First day with wfp

Just before the snow flies I landed a commercial job that let me justify a wfp cart for rhg. Great product, Shawn and thanks for all your help. Things I learned on the first day - 6 hours.

  1. Check all your connections before you leave home or make sure there is a big box hardware store in the town you are working in.
  2. Do bring and use caution signs even if you usually don’t.
  3. Don’t lean over the spigot when disconnecting your feed line.
  4. For each hour of operation, a 28 foot fiberglass pole gets 15% heavier.
  5. Keep your second break on your very first day, after 4 hours, real short or you may be too stiff to move.
  6. Extend your pole by keeping your brush on the glass, lifting the end off the groud, openning a clamp and letting the pole slide down rather than lifting the entire pole off the ground and off the glass with one hand, openning a clamp and raising the next section with the other hand. (Does that make sense?)
  7. Hoses have a mind of their own.
  8. Bring along an a channel lock, you can chip teeth teeth trying to loosen a garden hose from a spiggot with your teeth.
  9. Put out your yard signs and make your equip as visible as possible when on site. It leads to booking additional work.
  10. If someone asks you where they can get ‘one of those’ ask them how many zeros they want to invest in 2 story windows, then hand them a business card. It leads to booking additional work.
  11. Wear warm, surdy, waterproof shoes when its November in Wisconsin and you are using a wfp.
  12. Keep you shut off valve close at hand by hanging your 3/8" hose through a caribiner on your belt.
  13. Figure out a cleaning patter and stick with it, otherwise you will forget where you are at in the process.
  14. Make sure all the windows are tightly closed. Thought of this one about 6 windows in, paniced, went back and checked. They were.
  15. A rhg cart weighs about 85 pound dry and about 1.5 tons wet at the end of a long day.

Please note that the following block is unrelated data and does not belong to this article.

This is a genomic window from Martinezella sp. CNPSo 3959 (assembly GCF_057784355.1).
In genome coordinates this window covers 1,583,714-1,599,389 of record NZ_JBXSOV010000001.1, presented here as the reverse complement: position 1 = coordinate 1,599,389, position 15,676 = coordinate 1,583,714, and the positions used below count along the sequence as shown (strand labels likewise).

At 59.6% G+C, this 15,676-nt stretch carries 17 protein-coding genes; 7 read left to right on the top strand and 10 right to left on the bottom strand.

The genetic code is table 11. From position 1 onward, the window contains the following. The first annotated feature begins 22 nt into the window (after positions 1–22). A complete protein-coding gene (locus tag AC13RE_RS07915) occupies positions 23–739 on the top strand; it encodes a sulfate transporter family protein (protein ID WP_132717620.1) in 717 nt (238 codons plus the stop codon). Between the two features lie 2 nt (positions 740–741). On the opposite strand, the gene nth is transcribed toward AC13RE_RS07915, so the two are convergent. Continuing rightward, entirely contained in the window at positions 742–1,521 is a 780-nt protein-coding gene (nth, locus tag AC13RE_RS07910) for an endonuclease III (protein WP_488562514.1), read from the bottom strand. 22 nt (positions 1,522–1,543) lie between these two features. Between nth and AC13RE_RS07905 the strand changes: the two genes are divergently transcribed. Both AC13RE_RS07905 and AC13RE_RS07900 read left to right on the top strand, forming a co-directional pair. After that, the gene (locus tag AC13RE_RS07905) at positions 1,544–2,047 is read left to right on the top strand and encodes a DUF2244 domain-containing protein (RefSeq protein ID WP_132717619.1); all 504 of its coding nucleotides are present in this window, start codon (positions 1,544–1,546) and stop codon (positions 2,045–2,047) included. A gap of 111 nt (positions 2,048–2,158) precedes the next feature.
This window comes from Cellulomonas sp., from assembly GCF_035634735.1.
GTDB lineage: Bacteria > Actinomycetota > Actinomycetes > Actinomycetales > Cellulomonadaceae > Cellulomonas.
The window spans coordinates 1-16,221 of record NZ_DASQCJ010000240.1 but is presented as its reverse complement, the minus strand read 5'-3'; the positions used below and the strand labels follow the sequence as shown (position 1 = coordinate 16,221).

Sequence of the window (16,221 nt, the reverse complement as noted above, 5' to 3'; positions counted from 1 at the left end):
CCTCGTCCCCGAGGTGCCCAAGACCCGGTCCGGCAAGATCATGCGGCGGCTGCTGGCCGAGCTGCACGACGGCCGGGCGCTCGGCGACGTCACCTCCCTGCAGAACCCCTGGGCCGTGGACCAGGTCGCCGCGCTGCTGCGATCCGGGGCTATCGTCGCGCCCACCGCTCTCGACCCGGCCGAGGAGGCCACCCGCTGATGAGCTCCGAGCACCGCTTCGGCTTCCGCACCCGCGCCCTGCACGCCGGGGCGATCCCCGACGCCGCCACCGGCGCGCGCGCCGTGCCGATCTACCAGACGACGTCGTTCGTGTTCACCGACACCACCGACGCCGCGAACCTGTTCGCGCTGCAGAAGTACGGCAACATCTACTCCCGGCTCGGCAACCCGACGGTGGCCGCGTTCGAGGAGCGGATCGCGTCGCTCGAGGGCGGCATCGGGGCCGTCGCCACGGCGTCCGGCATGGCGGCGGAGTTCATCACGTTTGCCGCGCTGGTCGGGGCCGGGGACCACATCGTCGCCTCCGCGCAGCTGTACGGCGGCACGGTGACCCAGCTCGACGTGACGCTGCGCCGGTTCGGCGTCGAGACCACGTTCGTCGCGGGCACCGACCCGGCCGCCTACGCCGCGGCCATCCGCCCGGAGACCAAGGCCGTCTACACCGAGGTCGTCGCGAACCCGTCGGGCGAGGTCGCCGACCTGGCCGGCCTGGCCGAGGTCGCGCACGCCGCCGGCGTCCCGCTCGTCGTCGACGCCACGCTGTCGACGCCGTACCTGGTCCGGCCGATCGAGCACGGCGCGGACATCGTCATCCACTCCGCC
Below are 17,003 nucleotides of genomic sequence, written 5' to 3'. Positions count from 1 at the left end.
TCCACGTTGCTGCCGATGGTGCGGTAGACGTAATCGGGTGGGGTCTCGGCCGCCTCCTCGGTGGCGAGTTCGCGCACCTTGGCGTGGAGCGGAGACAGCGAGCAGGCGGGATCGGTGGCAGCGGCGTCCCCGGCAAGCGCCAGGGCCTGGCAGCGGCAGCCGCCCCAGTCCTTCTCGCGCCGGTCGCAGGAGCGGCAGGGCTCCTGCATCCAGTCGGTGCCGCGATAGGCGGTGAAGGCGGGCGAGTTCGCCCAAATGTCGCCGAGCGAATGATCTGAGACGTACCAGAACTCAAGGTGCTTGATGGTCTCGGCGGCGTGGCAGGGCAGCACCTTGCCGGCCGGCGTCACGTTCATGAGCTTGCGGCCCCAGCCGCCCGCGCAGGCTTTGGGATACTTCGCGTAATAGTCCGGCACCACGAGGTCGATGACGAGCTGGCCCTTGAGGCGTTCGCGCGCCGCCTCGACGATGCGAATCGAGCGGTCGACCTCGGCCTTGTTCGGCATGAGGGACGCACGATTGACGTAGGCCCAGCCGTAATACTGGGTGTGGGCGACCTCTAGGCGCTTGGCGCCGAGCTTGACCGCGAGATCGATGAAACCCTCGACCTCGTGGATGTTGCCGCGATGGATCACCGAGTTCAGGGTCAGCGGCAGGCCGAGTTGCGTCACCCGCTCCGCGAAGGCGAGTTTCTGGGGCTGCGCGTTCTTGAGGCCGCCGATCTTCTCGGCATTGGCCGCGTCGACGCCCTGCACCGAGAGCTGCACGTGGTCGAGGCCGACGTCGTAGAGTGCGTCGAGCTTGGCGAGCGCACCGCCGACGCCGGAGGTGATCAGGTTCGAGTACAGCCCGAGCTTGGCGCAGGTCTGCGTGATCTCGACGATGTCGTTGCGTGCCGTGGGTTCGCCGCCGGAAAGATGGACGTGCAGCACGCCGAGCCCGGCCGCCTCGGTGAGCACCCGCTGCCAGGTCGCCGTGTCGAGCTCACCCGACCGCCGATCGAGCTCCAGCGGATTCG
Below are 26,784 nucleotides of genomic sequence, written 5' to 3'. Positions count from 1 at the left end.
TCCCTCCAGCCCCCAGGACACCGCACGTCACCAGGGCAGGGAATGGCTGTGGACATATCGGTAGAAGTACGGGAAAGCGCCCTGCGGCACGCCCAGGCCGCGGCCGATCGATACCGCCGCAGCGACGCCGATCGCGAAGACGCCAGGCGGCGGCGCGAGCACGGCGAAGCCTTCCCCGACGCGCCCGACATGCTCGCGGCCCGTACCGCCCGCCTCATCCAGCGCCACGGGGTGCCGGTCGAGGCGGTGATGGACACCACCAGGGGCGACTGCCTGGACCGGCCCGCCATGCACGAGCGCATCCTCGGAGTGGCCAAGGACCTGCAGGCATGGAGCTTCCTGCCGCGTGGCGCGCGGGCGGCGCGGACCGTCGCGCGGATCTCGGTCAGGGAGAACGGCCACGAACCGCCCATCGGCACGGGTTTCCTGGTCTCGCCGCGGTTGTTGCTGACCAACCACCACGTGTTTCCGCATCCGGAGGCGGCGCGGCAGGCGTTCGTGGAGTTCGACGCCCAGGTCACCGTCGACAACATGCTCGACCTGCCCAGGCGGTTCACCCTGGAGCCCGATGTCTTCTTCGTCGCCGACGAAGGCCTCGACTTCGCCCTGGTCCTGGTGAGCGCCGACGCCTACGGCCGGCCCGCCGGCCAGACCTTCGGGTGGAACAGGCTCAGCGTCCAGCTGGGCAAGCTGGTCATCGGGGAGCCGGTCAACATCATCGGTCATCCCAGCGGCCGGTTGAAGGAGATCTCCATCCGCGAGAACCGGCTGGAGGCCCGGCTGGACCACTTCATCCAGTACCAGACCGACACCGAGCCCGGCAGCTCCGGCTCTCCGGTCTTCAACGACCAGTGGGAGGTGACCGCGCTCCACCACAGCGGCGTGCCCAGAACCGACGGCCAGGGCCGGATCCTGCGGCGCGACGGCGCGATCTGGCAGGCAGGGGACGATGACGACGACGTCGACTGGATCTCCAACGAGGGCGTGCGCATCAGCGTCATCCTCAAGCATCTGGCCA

16. A ramp is not needed to load and unload a rhg cart from a full size van. One person can do it. Ask and I’ll tell you. Shawn, I have a modification suggestions. I’ll send you a pm.
  17. Use velcro tie straps to control rebellious hoses in your work vehicle.

Eric

Interesting observations Eric. Sounds like it went fairly well.

But

  1. A ramp is not needed to load and unload a rhg cart from a full size van. One person can do it.

You gotta 'splain me this one too.

Glad it went well man.

:smiley: Love it Eric.

Silver Squeegee,

After pricing ramps, both prefab and DIY with boards and hardware, I got to thinking, “There has got to be an easy way to load and unload this thing, whether its 85 pounds or 1.5 tons.” I backed it up to the back of the van and went, duh. Just tip it on its back and slide it into the van. Problem is, now I’s shifting my rubber matting and/or scratching a nice paint job on the cart. So, got to thinking how I can add wheels to the handle so the mats don’t shift while I’m pusing it in? There are hardware options to attach wheels to the handle, and just as I was about to leave the store with wheels, bolts, drill bits, a new arch welder, matching red paint (just kidding, but I can use any modification to justify tool purchases), etc. I saw a small three wheeled piano caster ($3.00). A lot of people with pianos put one of these under each leg of the piano to make it easy to move. So, solution is this. Back cart to van back door. Put down three wheeled piano caster just inside back door of van. Tip cart back until middle of handle rests in piano caster. Lift the bottom off the ground. Slide unit it. Set cart wheels on deck. Works great. Block wheels on cart to keep it from rolling around, whether you store laying it down or stand it up.

Eric

I think alot of people with $3.00 casters attach pianos to them as well…